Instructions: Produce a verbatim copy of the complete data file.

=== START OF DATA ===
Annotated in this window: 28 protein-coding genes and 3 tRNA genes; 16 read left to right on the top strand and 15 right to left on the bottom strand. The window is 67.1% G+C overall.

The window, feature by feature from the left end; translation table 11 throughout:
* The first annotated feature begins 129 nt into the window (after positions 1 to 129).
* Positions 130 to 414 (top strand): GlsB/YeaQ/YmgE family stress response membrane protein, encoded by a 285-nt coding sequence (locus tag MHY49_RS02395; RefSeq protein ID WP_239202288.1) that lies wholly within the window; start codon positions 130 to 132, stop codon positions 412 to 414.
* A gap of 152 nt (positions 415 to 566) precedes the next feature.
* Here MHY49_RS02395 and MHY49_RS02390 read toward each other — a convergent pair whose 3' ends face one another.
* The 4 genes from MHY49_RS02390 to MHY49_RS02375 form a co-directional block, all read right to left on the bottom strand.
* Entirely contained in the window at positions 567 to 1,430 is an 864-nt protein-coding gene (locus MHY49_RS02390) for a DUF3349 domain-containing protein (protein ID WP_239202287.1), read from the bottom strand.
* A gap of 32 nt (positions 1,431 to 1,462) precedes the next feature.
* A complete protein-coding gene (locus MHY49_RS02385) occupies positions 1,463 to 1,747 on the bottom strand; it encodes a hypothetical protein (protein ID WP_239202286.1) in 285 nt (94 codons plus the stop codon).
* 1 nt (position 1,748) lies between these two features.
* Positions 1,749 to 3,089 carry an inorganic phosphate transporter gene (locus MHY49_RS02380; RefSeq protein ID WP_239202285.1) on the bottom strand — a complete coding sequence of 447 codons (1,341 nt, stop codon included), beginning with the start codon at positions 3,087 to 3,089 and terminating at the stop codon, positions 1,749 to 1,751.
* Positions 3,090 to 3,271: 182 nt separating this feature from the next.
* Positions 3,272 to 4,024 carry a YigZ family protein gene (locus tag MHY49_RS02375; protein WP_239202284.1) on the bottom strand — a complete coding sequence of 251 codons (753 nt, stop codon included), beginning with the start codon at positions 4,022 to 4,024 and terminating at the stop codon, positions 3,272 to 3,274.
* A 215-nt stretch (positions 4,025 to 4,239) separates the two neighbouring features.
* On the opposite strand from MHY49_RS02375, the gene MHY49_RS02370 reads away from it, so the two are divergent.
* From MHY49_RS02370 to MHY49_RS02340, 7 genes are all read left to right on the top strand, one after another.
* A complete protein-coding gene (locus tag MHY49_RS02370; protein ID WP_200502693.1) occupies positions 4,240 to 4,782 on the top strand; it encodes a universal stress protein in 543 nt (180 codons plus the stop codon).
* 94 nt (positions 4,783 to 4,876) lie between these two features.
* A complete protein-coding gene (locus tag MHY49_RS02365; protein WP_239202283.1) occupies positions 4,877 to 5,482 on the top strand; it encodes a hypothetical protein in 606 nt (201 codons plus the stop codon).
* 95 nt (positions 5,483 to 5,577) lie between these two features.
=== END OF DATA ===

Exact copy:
Annotated in this window: 28 protein-coding genes and 3 tRNA genes; 16 read left to right on the top strand and 15 right to left on the bottom strand. The window is 67.1% G+C overall.

The window, feature by feature from the left end; translation table 11 throughout:
* The first annotated feature begins 129 nt into the window (after positions 1 to 129).
* Positions 130 to 414 (top strand): GlsB/YeaQ/YmgE family stress response membrane protein, encoded by a 285-nt coding sequence (locus tag MHY49_RS02395; RefSeq protein ID WP_239202288.1) that lies wholly within the window; start codon positions 130 to 132, stop codon positions 412 to 414.
* A gap of 152 nt (positions 415 to 566) precedes the next feature.
* Here MHY49_RS02395 and MHY49_RS02390 read toward each other — a convergent pair whose 3' ends face one another.
* The 4 genes from MHY49_RS02390 to MHY49_RS02375 form a co-directional block, all read right to left on the bottom strand.
* Entirely contained in the window at positions 567 to 1,430 is an 864-nt protein-coding gene (locus MHY49_RS02390) for a DUF3349 domain-containing protein (protein ID WP_239202287.1), read from the bottom strand.
* A gap of 32 nt (positions 1,431 to 1,462) precedes the next feature.
* A complete protein-coding gene (locus MHY49_RS02385) occupies positions 1,463 to 1,747 on the bottom strand; it encodes a hypothetical protein (protein ID WP_239202286.1) in 285 nt (94 codons plus the stop codon).
* 1 nt (position 1,748) lies between these two features.
* Positions 1,749 to 3,089 carry an inorganic phosphate transporter gene (locus MHY49_RS02380; RefSeq protein ID WP_239202285.1) on the bottom strand — a complete coding sequence of 447 codons (1,341 nt, stop codon included), beginning with the start codon at positions 3,087 to 3,089 and terminating at the stop codon, positions 1,749 to 1,751.
* Positions 3,090 to 3,271: 182 nt separating this feature from the next.
* Positions 3,272 to 4,024 carry a YigZ family protein gene (locus tag MHY49_RS02375; protein WP_239202284.1) on the bottom strand — a complete coding sequence of 251 codons (753 nt, stop codon included), beginning with the start codon at positions 4,022 to 4,024 and terminating at the stop codon, positions 3,272 to 3,274.
* A 215-nt stretch (positions 4,025 to 4,239) separates the two neighbouring features.
* On the opposite strand from MHY49_RS02375, the gene MHY49_RS02370 reads away from it, so the two are divergent.
* From MHY49_RS02370 to MHY49_RS02340, 7 genes are all read left to right on the top strand, one after another.
* A complete protein-coding gene (locus tag MHY49_RS02370; protein ID WP_200502693.1) occupies positions 4,240 to 4,782 on the top strand; it encodes a universal stress protein in 543 nt (180 codons plus the stop codon).
* 94 nt (positions 4,783 to 4,876) lie between these two features.
* A complete protein-coding gene (locus tag MHY49_RS02365; protein WP_239202283.1) occupies positions 4,877 to 5,482 on the top strand; it encodes a hypothetical protein in 606 nt (201 codons plus the stop codon).
* 95 nt (positions 5,483 to 5,577) lie between these two features.